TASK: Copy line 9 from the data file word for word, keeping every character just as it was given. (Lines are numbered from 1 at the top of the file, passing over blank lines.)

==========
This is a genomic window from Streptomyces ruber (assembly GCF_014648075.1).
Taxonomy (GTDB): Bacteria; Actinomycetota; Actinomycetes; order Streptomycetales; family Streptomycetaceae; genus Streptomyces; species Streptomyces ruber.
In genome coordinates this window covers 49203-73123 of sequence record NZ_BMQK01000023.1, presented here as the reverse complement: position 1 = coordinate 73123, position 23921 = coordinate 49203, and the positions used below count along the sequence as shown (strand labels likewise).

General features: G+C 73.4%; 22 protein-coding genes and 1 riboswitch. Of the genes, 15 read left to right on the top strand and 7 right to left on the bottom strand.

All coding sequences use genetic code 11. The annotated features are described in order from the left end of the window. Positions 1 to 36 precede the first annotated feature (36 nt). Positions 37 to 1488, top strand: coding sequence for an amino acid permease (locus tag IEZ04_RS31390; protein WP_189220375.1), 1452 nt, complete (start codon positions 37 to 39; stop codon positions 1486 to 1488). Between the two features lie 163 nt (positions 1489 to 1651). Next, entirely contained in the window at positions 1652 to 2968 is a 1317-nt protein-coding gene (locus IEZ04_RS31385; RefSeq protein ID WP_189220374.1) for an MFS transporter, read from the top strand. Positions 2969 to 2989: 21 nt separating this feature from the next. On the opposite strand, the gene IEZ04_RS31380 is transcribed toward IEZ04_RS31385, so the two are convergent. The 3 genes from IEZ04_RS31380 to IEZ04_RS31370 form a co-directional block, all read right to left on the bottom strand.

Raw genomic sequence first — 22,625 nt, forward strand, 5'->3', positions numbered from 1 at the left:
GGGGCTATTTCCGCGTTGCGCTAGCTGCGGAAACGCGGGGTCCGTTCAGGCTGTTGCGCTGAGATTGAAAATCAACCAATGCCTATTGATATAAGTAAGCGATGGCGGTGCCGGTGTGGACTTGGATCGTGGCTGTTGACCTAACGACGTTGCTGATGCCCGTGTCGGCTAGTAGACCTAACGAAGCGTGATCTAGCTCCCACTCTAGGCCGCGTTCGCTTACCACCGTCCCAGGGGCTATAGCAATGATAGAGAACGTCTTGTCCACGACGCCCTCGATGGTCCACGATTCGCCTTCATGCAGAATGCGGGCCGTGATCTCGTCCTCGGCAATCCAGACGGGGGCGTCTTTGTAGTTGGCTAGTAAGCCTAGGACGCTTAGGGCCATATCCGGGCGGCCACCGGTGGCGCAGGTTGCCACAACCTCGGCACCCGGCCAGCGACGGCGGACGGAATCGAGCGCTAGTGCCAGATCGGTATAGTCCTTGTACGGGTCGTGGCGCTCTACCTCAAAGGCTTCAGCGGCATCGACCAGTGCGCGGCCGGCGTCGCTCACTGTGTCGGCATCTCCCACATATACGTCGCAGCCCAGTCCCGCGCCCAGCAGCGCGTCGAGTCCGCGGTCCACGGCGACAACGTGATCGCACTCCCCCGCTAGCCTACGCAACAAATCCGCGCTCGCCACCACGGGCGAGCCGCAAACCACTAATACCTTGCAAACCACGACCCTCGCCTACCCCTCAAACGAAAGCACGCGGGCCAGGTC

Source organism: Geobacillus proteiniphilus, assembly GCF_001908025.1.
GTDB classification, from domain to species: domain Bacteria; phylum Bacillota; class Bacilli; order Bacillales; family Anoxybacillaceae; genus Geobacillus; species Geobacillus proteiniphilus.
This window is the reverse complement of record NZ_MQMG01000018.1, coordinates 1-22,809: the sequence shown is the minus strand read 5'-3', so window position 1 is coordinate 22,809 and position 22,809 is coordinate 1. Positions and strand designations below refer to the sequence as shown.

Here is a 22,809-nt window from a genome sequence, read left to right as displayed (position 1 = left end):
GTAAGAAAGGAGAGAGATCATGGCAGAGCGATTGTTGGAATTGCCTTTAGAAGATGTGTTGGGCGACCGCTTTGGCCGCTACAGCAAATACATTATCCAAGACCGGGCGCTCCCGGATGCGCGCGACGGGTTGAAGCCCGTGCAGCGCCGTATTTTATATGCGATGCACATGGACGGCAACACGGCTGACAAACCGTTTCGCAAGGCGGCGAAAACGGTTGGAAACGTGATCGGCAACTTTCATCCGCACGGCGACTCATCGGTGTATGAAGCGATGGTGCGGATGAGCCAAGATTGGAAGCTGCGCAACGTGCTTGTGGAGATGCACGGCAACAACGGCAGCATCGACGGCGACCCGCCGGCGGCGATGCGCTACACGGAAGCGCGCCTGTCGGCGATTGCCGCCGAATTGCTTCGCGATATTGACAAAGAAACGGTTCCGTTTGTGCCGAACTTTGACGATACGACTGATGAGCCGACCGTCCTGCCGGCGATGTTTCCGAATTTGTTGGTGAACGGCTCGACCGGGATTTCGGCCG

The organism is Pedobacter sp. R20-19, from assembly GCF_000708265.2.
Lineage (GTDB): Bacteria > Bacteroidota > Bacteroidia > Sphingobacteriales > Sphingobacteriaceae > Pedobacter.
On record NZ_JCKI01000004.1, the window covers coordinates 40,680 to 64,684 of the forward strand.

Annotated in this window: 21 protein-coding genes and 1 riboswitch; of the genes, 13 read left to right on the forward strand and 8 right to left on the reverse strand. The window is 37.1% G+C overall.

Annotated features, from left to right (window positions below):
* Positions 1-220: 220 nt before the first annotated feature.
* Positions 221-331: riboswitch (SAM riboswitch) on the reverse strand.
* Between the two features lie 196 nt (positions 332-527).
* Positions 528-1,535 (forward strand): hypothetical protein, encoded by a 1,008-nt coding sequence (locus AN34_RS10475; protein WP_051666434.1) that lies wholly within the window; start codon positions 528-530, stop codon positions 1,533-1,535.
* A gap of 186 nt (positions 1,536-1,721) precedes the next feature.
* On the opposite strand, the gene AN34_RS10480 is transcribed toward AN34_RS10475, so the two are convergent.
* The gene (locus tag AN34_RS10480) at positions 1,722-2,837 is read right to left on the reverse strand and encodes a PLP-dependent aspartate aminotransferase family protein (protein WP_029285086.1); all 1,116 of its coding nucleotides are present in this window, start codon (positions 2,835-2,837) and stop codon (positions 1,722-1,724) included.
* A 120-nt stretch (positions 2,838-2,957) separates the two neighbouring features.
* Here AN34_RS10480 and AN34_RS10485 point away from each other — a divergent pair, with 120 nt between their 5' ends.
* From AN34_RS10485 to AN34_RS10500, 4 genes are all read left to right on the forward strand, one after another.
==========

GTDB classification, from domain to species: domain Bacteria; phylum Bacillota; class Bacilli; order Bacillales; family Anoxybacillaceae; genus Geobacillus; species Geobacillus proteiniphilus.